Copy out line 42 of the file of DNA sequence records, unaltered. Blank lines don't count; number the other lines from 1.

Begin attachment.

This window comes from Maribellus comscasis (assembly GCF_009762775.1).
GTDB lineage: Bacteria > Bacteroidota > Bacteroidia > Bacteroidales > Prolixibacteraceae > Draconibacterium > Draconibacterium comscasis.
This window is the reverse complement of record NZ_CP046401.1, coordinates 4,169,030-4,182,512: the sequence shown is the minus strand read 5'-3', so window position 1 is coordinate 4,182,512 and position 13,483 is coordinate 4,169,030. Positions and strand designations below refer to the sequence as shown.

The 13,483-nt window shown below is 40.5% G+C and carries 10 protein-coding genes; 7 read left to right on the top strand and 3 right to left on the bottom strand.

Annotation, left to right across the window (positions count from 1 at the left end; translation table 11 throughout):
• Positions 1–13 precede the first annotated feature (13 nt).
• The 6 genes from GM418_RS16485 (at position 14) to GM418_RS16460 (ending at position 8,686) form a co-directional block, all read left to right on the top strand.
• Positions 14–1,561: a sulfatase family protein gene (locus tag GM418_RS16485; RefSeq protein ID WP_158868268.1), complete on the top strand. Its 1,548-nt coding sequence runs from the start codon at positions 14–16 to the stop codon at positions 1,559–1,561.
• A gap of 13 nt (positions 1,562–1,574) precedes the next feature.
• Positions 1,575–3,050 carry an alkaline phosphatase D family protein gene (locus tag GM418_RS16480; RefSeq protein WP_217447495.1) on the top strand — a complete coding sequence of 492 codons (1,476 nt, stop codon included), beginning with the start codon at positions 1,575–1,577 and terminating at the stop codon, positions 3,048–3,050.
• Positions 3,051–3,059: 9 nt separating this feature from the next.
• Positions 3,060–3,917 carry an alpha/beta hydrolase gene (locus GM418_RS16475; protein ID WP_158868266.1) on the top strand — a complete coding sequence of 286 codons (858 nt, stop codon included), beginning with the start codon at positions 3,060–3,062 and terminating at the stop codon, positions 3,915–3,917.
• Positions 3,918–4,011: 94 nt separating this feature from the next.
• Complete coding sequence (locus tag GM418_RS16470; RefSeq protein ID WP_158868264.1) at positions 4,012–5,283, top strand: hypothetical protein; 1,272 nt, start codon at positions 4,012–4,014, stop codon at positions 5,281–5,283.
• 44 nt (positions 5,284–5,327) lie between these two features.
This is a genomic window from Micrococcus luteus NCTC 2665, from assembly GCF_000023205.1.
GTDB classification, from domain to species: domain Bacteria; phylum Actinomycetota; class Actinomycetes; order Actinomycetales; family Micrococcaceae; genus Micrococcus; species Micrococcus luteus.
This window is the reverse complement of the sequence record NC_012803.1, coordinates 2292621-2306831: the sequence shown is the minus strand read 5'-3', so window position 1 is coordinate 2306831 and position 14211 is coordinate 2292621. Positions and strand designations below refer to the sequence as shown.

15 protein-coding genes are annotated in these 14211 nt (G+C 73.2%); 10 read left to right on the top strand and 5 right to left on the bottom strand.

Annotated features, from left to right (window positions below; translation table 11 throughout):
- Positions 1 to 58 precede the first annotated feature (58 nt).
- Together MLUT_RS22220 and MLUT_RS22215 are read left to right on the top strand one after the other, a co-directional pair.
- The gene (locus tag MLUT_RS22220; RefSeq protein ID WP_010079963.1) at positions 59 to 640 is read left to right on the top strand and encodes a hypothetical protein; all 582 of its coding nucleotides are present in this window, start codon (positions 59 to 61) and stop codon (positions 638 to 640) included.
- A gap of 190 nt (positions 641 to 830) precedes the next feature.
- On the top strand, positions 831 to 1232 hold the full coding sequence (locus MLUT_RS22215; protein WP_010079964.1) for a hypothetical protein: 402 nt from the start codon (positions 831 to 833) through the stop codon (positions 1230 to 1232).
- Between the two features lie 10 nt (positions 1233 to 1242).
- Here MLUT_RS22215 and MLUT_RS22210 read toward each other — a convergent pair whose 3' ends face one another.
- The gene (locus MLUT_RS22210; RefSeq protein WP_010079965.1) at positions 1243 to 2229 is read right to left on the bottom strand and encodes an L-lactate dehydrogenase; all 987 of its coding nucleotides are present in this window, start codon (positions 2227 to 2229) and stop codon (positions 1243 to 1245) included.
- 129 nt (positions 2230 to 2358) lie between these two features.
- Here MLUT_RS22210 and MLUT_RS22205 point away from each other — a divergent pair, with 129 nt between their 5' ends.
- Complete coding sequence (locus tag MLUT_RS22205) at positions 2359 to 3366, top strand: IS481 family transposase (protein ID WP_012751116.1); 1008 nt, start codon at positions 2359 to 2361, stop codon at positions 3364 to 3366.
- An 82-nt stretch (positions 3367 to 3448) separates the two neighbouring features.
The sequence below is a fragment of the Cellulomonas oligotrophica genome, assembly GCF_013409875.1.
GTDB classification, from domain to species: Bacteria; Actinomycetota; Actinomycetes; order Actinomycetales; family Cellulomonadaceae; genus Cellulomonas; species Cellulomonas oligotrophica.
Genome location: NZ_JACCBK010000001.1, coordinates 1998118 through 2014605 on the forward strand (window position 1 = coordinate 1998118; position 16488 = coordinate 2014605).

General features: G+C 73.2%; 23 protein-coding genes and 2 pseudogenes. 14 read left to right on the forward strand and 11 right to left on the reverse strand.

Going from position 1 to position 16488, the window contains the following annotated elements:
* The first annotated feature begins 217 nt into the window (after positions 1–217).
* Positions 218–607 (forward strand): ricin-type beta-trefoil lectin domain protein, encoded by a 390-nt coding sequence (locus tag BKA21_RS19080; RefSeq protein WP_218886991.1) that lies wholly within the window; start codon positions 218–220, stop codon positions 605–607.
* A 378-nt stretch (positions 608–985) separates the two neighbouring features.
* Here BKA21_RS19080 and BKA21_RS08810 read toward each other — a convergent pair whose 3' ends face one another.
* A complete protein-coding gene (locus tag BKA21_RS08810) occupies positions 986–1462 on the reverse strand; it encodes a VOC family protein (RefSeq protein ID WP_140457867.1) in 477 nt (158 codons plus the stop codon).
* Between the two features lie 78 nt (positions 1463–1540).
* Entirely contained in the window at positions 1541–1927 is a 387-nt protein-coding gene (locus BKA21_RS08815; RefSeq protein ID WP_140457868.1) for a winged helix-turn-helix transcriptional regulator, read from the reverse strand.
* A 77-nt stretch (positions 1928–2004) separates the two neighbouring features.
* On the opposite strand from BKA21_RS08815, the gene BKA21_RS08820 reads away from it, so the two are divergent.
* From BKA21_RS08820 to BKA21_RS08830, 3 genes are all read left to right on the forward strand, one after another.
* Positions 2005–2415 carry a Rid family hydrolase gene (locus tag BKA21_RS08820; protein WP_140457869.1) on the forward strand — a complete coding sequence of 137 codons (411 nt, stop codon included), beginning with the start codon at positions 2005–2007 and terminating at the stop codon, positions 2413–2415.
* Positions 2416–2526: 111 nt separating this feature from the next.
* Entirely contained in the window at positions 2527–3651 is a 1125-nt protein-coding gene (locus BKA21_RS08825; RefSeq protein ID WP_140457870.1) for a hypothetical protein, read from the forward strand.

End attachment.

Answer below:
* A complete protein-coding gene (locus tag BKA21_RS08810) occupies positions 986–1462 on the reverse strand; it encodes a VOC family protein (RefSeq protein ID WP_140457867.1) in 477 nt (158 codons plus the stop codon).